Update: SpaceX has cancelled this launch. The company “stood down” in order to examine data it obtained during recent tests of the Falcon 9 rocket’s fairing, the aerodynamic, carbon fiber shell that protects the satellite during launch. Presumably, this data suggested potential problems. “We will take the time we need to complete the data review and will then confirm a new launch date,” a company spokesperson said.
Elon Musk’s SpaceX will launch another satellite into orbit in Florida. This one is special—mostly because we don’t know anything about it. Meet Zuma, the US government’s mystery satellite and the latest player in a global race to protect national security in space.
The Zuma mission surprised space watchers because regulatory filings for the flight came just a month before the expected launch date, quick action in a business used to months or years of pre-flight preparation.
You can watch the launch and attempted landing of the SpaceX Falcon 9 booster rocket—starting just before 8pm local time from the Kennedy Space Center at Cape Canaveral—on the company’s live webcast. There probably won’t be many shots of the mystery satellite.
Here’s what we know: the satellite is operated by the US government, not the National Reconnaissance Office, which operates most spy satellites but says Zuma isn’t its baby. The launch was arranged by Northrup Grumman, a major military space contractor, but it’s not clear if Northrup actually built the satellite or if it is merely a middleman.
Zuma is a fairly small satellite, and it’s going to a fairly low orbit, since SpaceX plans to fly its rocket booster to land at Cape Canaveral, rather than on a sea-going landing platform.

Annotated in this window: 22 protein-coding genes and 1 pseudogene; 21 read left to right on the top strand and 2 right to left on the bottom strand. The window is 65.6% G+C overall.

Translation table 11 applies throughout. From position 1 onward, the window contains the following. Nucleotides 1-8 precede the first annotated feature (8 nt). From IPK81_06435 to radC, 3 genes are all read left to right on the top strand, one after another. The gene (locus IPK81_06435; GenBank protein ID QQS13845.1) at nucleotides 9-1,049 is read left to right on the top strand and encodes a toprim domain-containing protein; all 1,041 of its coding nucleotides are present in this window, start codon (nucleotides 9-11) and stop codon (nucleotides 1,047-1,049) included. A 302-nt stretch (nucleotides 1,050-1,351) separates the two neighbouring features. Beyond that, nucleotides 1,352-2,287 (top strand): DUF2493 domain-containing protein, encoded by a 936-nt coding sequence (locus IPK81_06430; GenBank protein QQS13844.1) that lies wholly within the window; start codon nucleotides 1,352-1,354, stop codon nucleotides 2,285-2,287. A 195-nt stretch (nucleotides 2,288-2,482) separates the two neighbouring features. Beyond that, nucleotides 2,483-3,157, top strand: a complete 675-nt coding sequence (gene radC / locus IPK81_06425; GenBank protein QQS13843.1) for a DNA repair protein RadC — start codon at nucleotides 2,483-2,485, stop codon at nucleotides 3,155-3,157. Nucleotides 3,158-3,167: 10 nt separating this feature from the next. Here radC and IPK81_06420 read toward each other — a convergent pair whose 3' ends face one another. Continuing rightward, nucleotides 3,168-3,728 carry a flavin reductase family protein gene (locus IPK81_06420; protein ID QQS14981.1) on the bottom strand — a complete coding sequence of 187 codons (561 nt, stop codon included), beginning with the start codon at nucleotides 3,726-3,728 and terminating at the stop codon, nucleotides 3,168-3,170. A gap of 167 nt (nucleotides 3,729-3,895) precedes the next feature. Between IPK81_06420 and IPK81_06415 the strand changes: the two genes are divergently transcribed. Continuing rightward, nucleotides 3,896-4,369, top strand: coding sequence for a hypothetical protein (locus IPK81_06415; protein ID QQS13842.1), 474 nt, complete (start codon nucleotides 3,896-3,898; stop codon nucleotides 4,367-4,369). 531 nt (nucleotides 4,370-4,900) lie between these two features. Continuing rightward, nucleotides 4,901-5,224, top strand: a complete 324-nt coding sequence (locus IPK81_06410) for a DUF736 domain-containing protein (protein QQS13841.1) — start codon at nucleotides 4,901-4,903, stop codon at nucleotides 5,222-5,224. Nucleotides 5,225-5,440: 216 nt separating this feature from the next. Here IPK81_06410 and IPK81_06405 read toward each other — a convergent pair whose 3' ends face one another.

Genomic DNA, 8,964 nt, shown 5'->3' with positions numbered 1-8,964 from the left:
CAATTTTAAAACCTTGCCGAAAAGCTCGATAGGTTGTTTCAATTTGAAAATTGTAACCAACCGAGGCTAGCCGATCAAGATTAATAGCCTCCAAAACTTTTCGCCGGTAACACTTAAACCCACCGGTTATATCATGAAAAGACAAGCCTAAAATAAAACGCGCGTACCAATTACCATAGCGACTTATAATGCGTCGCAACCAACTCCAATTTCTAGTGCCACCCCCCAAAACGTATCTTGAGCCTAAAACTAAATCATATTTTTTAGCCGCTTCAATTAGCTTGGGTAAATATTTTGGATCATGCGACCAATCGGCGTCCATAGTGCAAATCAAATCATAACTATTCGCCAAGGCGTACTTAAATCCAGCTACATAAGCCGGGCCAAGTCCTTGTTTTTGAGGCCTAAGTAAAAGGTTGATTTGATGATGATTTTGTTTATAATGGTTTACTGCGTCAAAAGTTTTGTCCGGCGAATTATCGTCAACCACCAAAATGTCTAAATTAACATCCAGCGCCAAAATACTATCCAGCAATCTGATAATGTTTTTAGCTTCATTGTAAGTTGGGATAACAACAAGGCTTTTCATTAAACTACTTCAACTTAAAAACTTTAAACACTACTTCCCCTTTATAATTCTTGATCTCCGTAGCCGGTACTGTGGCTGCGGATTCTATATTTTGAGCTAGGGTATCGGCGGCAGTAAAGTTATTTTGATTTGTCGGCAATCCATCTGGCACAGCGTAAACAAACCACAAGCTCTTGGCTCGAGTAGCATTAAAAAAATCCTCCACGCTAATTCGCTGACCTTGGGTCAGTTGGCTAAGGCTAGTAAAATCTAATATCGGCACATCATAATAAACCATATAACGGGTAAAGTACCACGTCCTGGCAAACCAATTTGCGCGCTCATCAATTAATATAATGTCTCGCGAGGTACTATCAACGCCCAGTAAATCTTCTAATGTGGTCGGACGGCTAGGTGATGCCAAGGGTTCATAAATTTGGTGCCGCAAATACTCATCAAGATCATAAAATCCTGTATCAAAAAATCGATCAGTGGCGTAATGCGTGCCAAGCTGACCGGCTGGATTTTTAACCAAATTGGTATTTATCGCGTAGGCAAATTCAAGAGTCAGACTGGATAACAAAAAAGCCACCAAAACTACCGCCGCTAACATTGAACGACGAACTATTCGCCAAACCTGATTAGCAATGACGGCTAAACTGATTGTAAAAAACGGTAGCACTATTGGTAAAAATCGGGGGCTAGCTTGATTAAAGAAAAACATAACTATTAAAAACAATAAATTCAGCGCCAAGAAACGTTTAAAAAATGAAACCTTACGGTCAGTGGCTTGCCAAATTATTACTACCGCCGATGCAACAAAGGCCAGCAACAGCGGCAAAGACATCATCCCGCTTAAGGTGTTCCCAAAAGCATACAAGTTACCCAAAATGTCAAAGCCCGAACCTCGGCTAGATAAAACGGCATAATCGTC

The most interesting speculation about the purpose of the mission comes from amateur satellite trackers who have dug into regulatory filings to understand where the satellite is going. One observer in the Netherlands, Marco Langbroek, has speculated that this spacecraft might be trying to rendezvous with another secret satellite launched by SpaceX last spring that is flying on a very similar orbit. That secret satellite will be passing over Cape Canaveral just a few minutes after tonight’s launch.
Last year, Russia tested a satellite with the ability to maneuver in orbit and rendezvous with other spacecraft, raising questions about whether it was developing anti-satellite weapons or simply advanced space technology. The US Air Force has a spacecraft called the X-37B that also performs mysterious work in orbit, and was recently launched by SpaceX.
Of course, Zuma might not be a spacecraft focused on other spacecraft. It could be looking down to snoop on adversaries. With the maturation of North Korea’s ballistic missiles and nuclear weapons, the US government is looking to put more money behind technology like satellite radar that can spot, and potentially target, nuclear missiles before they launch or even when they are in flight.
Governments are increasingly interested in—and concerned by—the disruptive possibilities of space technology. In the US, companies like Musk’s SpaceX and Jeff Bezos’s Blue Origin are working to win the lucrative business of national security space launch, worth billions of dollars, by undercutting the current incumbent, a joint venture of Boeing and Lockheed Martin called United Launch Alliance.
SpaceX, for now, is the main challenger for ULA. This will be the 45th flight of the company’s Falcon 9 rocket, and its 17th this year—a new launch record for a private rocket company.